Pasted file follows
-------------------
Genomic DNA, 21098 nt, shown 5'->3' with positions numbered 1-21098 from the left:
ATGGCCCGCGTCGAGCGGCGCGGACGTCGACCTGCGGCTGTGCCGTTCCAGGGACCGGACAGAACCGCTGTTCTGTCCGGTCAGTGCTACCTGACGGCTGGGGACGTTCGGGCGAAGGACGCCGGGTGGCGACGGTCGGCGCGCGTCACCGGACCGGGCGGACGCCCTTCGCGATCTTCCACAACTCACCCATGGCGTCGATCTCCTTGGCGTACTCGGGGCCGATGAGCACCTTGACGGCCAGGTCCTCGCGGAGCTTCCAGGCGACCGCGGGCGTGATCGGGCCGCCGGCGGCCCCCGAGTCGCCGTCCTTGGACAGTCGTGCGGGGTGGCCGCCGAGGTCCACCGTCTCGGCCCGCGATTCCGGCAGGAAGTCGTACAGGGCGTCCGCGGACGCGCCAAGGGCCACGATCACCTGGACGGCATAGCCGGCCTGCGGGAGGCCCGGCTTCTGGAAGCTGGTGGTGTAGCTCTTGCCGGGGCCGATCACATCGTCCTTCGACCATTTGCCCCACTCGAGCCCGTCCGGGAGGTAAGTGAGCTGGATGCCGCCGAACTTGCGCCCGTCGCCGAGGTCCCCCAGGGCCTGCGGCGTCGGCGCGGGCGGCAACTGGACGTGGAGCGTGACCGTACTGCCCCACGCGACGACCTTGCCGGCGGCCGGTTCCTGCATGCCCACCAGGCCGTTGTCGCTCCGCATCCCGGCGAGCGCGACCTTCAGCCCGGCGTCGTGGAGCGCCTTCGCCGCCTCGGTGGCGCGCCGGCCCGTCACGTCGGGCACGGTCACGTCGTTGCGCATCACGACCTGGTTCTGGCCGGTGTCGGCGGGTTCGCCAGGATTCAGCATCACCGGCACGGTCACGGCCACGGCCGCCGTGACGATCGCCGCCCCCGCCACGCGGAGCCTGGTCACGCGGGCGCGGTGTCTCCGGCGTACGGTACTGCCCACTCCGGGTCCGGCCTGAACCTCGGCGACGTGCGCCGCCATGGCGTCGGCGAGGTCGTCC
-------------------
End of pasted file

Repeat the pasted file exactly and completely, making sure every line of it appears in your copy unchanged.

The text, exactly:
Genomic DNA, 21098 nt, shown 5'->3' with positions numbered 1-21098 from the left:
ATGGCCCGCGTCGAGCGGCGCGGACGTCGACCTGCGGCTGTGCCGTTCCAGGGACCGGACAGAACCGCTGTTCTGTCCGGTCAGTGCTACCTGACGGCTGGGGACGTTCGGGCGAAGGACGCCGGGTGGCGACGGTCGGCGCGCGTCACCGGACCGGGCGGACGCCCTTCGCGATCTTCCACAACTCACCCATGGCGTCGATCTCCTTGGCGTACTCGGGGCCGATGAGCACCTTGACGGCCAGGTCCTCGCGGAGCTTCCAGGCGACCGCGGGCGTGATCGGGCCGCCGGCGGCCCCCGAGTCGCCGTCCTTGGACAGTCGTGCGGGGTGGCCGCCGAGGTCCACCGTCTCGGCCCGCGATTCCGGCAGGAAGTCGTACAGGGCGTCCGCGGACGCGCCAAGGGCCACGATCACCTGGACGGCATAGCCGGCCTGCGGGAGGCCCGGCTTCTGGAAGCTGGTGGTGTAGCTCTTGCCGGGGCCGATCACATCGTCCTTCGACCATTTGCCCCACTCGAGCCCGTCCGGGAGGTAAGTGAGCTGGATGCCGCCGAACTTGCGCCCGTCGCCGAGGTCCCCCAGGGCCTGCGGCGTCGGCGCGGGCGGCAACTGGACGTGGAGCGTGACCGTACTGCCCCACGCGACGACCTTGCCGGCGGCCGGTTCCTGCATGCCCACCAGGCCGTTGTCGCTCCGCATCCCGGCGAGCGCGACCTTCAGCCCGGCGTCGTGGAGCGCCTTCGCCGCCTCGGTGGCGCGCCGGCCCGTCACGTCGGGCACGGTCACGTCGTTGCGCATCACGACCTGGTTCTGGCCGGTGTCGGCGGGTTCGCCAGGATTCAGCATCACCGGCACGGTCACGGCCACGGCCGCCGTGACGATCGCCGCCCCCGCCACGCGGAGCCTGGTCACGCGGGCGCGGTGTCTCCGGCGTACGGTACTGCCCACTCCGGGTCCGGCCTGAACCTCGGCGACGTGCGCCGCCATGGCGTCGGCGAGGTCGTCC